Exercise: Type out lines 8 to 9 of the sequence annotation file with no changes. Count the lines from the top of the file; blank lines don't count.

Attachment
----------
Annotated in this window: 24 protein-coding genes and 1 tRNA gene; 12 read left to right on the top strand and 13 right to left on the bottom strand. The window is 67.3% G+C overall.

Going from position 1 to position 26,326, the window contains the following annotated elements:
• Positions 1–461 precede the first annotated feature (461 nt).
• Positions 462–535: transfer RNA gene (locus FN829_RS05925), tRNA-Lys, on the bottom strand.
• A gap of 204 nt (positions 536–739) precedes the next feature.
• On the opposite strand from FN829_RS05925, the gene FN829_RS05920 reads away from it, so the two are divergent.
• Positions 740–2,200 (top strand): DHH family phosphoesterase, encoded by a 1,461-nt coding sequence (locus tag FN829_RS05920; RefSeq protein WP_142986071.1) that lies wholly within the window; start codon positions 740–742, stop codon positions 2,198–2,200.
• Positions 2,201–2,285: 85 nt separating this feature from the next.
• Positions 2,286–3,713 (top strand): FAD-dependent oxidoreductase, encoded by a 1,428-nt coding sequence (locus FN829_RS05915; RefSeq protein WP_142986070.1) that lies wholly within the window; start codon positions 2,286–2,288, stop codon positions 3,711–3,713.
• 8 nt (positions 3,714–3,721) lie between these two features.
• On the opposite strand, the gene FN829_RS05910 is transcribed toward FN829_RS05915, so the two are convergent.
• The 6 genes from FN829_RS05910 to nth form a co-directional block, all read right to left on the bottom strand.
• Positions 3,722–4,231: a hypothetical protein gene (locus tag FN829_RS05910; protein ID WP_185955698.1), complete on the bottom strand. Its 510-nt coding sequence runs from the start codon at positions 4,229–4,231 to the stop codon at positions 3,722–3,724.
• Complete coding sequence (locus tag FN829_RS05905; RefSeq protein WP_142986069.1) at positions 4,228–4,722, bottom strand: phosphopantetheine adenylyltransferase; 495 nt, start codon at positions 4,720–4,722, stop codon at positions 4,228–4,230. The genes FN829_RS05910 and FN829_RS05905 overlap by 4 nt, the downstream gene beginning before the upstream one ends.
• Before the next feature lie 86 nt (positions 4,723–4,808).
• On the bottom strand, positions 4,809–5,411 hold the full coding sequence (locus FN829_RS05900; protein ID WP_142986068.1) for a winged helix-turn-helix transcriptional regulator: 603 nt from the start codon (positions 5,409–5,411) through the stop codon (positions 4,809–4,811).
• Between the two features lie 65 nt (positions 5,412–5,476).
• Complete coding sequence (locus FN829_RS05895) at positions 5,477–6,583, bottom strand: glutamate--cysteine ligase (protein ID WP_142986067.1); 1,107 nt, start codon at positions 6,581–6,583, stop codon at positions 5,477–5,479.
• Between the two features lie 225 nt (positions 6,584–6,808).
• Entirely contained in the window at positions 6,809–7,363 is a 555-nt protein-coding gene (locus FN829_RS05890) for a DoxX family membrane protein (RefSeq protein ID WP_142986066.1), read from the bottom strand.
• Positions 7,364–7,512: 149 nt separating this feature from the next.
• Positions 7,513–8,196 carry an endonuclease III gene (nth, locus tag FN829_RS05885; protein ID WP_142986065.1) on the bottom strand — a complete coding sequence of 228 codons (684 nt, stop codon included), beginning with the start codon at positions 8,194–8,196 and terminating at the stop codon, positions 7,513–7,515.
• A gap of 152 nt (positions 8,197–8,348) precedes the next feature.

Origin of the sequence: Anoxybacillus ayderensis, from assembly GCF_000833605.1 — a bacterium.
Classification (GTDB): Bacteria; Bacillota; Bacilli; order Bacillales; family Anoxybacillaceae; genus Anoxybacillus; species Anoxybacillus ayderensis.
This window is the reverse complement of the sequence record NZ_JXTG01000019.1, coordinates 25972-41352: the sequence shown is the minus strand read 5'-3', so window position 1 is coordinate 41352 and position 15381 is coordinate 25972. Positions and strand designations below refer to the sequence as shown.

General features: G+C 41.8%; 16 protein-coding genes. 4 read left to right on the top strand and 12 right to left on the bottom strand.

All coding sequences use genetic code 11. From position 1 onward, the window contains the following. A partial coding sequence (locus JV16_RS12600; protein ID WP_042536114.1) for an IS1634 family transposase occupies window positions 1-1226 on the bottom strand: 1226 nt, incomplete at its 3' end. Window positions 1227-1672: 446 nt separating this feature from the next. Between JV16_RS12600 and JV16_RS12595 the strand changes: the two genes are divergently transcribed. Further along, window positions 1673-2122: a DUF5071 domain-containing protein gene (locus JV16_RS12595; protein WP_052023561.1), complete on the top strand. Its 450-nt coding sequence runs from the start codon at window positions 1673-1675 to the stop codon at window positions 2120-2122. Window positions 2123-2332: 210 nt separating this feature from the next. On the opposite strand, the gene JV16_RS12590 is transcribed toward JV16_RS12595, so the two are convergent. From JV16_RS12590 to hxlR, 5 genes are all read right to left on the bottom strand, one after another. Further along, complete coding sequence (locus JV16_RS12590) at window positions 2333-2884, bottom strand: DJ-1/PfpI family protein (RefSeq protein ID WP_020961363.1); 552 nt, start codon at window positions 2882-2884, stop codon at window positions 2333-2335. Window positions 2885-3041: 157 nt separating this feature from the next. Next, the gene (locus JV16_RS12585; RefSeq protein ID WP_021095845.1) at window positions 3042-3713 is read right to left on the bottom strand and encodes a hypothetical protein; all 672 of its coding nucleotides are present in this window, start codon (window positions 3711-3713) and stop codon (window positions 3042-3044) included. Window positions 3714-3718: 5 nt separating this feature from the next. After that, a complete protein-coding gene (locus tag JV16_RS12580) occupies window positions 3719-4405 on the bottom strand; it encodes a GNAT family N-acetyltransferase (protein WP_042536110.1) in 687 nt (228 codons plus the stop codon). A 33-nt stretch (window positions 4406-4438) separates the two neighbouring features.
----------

• Positions 2,201–2,285: 85 nt separating this feature from the next.
• Positions 2,286–3,713 (top strand): FAD-dependent oxidoreductase, encoded by a 1,428-nt coding sequence (locus FN829_RS05915; RefSeq protein WP_142986070.1) that lies wholly within the window; start codon positions 2,286–2,288, stop codon positions 3,711–3,713.